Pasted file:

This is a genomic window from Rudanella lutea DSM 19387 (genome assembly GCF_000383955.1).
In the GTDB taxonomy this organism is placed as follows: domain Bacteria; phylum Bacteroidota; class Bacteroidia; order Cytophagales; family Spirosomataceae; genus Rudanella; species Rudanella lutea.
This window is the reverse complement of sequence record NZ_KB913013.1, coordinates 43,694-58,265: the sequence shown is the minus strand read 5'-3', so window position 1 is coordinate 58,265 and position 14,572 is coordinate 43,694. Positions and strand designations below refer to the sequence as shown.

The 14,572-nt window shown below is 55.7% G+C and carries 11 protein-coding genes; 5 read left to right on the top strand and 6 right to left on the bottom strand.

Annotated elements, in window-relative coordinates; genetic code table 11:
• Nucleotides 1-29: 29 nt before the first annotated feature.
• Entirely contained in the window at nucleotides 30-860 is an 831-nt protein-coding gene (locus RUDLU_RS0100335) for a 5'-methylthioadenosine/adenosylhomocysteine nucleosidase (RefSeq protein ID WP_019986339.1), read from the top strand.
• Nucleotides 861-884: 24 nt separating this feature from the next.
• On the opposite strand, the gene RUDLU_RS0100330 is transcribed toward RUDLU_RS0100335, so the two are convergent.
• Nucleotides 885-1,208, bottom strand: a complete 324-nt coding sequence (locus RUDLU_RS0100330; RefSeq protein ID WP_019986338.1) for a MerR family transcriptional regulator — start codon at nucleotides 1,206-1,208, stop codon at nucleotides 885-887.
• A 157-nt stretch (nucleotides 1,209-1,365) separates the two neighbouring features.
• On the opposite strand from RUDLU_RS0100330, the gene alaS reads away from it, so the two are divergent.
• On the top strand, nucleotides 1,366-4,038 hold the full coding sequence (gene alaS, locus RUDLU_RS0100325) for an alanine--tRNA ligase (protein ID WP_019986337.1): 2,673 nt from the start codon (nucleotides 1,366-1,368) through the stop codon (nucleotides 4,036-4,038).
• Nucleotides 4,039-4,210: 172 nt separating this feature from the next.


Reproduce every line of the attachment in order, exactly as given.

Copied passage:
This is a genomic window from Rudanella lutea DSM 19387 (genome assembly GCF_000383955.1).
In the GTDB taxonomy this organism is placed as follows: domain Bacteria; phylum Bacteroidota; class Bacteroidia; order Cytophagales; family Spirosomataceae; genus Rudanella; species Rudanella lutea.
This window is the reverse complement of sequence record NZ_KB913013.1, coordinates 43,694-58,265: the sequence shown is the minus strand read 5'-3', so window position 1 is coordinate 58,265 and position 14,572 is coordinate 43,694. Positions and strand designations below refer to the sequence as shown.

The 14,572-nt window shown below is 55.7% G+C and carries 11 protein-coding genes; 5 read left to right on the top strand and 6 right to left on the bottom strand.

Annotated elements, in window-relative coordinates; genetic code table 11:
• Nucleotides 1-29: 29 nt before the first annotated feature.
• Entirely contained in the window at nucleotides 30-860 is an 831-nt protein-coding gene (locus RUDLU_RS0100335) for a 5'-methylthioadenosine/adenosylhomocysteine nucleosidase (RefSeq protein ID WP_019986339.1), read from the top strand.
• Nucleotides 861-884: 24 nt separating this feature from the next.
• On the opposite strand, the gene RUDLU_RS0100330 is transcribed toward RUDLU_RS0100335, so the two are convergent.
• Nucleotides 885-1,208, bottom strand: a complete 324-nt coding sequence (locus RUDLU_RS0100330; RefSeq protein ID WP_019986338.1) for a MerR family transcriptional regulator — start codon at nucleotides 1,206-1,208, stop codon at nucleotides 885-887.
• A 157-nt stretch (nucleotides 1,209-1,365) separates the two neighbouring features.
• On the opposite strand from RUDLU_RS0100330, the gene alaS reads away from it, so the two are divergent.
• On the top strand, nucleotides 1,366-4,038 hold the full coding sequence (gene alaS, locus RUDLU_RS0100325) for an alanine--tRNA ligase (protein ID WP_019986337.1): 2,673 nt from the start codon (nucleotides 1,366-1,368) through the stop codon (nucleotides 4,036-4,038).
• Nucleotides 4,039-4,210: 172 nt separating this feature from the next.